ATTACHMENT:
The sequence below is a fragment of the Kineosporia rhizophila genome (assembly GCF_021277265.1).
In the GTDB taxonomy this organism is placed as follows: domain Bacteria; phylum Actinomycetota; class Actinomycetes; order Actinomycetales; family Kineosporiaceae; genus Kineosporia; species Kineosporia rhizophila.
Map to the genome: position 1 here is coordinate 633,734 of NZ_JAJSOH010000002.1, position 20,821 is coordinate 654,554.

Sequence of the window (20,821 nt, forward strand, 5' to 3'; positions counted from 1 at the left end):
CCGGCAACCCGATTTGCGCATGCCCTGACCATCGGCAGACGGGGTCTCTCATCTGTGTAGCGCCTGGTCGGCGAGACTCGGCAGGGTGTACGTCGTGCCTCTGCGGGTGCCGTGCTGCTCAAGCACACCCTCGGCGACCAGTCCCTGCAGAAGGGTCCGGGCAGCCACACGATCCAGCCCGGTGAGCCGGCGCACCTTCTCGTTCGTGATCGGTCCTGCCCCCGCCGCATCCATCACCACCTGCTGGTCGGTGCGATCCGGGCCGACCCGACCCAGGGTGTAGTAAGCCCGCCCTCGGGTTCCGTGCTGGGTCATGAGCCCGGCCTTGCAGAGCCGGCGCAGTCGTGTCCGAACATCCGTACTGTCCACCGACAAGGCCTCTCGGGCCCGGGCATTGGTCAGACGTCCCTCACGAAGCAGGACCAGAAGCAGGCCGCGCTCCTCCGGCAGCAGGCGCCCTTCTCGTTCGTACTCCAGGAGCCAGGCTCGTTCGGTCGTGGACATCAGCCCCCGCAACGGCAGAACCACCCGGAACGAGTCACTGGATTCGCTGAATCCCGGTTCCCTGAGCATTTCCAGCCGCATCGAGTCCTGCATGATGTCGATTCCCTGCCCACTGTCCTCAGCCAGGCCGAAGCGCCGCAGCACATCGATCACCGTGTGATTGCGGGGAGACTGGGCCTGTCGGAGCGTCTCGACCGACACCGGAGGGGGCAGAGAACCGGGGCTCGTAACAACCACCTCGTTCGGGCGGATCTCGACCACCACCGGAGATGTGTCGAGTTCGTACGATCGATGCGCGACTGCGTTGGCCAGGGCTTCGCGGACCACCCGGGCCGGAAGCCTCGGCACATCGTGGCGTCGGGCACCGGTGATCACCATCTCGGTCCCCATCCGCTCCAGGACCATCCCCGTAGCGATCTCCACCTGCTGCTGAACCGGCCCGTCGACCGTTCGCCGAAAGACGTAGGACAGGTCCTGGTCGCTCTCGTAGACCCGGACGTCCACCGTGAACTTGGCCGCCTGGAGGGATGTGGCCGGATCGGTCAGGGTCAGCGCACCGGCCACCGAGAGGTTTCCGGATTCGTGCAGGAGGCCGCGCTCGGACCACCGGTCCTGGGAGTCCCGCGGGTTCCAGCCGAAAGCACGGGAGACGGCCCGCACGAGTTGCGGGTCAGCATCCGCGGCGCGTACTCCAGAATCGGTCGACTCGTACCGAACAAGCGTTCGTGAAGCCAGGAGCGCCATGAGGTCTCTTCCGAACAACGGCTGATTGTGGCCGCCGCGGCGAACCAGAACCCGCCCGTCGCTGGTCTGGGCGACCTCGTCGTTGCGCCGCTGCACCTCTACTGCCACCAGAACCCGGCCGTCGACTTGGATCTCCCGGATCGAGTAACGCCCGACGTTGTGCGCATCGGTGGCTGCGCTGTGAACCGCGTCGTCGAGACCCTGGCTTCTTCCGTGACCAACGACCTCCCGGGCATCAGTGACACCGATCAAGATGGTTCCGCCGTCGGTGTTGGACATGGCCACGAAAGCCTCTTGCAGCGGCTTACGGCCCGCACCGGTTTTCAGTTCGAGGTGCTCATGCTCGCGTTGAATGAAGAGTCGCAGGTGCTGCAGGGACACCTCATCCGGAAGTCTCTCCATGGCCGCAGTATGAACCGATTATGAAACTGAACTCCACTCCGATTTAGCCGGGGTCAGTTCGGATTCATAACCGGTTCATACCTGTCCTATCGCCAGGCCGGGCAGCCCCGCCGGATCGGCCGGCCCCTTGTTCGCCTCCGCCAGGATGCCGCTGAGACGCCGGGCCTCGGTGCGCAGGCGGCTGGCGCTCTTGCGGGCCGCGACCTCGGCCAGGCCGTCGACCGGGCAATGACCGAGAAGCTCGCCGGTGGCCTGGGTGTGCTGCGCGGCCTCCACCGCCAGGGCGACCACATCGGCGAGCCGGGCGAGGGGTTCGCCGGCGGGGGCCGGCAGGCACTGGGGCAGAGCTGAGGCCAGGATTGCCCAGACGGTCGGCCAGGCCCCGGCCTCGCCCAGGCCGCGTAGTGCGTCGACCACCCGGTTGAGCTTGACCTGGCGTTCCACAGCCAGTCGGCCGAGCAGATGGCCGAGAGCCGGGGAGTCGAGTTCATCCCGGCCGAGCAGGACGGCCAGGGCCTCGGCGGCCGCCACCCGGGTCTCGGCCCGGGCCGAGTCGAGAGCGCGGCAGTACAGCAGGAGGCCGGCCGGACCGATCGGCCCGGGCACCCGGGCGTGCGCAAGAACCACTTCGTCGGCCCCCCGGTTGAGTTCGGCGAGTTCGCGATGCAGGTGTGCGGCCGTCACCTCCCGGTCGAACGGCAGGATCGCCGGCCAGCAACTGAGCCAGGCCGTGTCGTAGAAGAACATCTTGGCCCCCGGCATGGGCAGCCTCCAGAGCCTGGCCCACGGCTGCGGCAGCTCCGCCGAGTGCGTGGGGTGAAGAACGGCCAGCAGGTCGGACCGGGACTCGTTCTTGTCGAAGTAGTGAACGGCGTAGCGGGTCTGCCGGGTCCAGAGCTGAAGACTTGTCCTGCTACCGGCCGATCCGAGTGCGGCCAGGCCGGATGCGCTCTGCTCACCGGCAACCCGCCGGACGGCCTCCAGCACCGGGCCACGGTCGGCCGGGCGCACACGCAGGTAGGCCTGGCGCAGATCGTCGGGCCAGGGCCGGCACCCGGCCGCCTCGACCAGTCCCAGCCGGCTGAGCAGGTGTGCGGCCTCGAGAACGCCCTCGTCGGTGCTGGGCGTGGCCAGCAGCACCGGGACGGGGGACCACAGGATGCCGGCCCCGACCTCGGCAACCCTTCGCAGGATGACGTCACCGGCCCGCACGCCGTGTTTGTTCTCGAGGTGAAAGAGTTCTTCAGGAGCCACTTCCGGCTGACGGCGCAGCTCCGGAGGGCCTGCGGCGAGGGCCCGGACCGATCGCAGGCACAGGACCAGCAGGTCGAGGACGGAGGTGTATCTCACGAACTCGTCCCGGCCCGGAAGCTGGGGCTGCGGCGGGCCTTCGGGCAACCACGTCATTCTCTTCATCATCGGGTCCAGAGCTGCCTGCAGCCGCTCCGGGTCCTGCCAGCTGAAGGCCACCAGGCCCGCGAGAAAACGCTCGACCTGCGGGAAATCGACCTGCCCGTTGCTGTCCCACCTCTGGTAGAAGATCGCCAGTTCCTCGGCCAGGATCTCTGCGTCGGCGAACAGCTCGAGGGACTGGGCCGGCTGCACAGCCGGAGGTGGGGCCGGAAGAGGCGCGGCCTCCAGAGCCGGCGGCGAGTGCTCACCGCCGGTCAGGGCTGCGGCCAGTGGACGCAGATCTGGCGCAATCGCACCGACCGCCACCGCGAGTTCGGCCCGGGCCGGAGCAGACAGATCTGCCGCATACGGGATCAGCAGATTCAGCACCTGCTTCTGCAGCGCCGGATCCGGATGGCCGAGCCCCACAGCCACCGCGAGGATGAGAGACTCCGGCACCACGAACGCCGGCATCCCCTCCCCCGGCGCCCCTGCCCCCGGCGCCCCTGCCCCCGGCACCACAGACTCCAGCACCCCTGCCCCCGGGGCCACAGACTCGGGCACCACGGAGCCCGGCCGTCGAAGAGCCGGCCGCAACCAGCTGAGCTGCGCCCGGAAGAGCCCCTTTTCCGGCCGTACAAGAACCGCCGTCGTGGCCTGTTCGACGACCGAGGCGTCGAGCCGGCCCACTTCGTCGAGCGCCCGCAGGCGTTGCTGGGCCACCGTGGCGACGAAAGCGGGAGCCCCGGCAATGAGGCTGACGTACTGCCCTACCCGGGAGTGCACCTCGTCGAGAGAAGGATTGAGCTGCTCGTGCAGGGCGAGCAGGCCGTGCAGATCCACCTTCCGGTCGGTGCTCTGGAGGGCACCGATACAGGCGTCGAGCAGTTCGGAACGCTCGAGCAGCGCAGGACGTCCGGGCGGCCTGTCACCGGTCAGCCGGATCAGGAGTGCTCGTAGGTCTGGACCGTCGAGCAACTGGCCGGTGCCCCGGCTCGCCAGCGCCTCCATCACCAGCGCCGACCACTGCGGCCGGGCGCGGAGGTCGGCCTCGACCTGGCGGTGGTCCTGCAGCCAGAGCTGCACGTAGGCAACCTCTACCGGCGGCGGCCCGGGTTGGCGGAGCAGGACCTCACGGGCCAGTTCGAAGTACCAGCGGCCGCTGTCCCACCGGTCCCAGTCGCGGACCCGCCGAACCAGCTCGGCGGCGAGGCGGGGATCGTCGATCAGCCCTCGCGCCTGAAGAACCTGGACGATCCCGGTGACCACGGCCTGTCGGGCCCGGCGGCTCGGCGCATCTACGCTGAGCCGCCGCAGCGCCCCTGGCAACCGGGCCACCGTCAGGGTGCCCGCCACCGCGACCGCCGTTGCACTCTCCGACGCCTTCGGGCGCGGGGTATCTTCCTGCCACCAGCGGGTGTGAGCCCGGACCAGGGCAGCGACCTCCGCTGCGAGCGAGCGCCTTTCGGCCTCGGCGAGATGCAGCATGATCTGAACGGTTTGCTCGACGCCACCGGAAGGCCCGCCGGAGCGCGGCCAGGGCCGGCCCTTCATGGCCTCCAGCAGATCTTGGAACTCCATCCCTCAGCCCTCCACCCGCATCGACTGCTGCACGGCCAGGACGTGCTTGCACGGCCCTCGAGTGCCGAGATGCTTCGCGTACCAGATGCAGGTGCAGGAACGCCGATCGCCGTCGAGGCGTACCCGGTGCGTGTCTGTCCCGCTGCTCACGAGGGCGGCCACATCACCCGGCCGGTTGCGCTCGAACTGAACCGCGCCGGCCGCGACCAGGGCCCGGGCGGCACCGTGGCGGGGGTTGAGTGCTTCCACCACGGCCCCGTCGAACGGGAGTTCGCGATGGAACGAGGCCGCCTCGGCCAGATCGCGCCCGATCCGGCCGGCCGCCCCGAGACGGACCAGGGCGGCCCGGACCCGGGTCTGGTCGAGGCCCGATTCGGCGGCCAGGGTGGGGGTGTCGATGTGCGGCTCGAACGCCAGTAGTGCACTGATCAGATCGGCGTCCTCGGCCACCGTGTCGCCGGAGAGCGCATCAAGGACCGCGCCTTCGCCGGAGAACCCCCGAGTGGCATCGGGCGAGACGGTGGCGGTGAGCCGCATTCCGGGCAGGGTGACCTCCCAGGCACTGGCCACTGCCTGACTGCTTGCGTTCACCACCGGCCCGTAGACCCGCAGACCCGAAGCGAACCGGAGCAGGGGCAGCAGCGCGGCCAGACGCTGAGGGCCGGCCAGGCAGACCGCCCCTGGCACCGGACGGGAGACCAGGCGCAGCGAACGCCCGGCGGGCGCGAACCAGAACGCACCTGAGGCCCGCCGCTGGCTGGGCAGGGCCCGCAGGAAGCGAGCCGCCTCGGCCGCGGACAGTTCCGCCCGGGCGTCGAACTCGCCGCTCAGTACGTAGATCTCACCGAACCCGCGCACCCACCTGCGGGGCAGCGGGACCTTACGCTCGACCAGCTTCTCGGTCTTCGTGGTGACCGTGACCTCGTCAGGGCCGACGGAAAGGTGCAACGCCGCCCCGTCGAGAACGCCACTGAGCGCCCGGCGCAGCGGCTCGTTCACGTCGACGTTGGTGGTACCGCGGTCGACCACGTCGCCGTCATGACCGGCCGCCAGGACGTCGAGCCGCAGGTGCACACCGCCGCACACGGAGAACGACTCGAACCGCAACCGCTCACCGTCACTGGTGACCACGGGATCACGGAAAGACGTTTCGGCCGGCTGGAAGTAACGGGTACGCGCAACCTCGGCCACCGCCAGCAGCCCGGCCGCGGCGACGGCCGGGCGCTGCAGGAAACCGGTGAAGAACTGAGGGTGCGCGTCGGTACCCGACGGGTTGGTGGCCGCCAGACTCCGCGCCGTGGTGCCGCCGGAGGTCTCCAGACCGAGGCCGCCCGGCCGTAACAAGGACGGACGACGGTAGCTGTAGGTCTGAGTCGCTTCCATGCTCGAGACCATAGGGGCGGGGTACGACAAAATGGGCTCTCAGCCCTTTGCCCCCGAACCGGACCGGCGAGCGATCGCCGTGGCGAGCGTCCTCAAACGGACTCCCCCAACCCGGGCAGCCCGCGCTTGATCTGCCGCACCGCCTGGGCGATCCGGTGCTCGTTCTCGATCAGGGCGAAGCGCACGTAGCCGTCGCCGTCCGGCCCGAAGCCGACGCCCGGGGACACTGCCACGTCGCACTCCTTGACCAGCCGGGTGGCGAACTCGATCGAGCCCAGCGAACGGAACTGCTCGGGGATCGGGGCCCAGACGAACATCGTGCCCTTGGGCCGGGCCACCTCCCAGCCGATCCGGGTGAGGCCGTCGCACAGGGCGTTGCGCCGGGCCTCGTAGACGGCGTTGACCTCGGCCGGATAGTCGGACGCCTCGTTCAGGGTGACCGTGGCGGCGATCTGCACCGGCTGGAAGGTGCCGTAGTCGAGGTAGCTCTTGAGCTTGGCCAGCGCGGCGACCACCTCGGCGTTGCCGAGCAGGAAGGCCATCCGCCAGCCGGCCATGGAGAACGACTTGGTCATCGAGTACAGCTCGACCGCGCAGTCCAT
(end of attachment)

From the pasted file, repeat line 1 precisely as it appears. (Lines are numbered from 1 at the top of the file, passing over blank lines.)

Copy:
The sequence below is a fragment of the Kineosporia rhizophila genome (assembly GCF_021277265.1).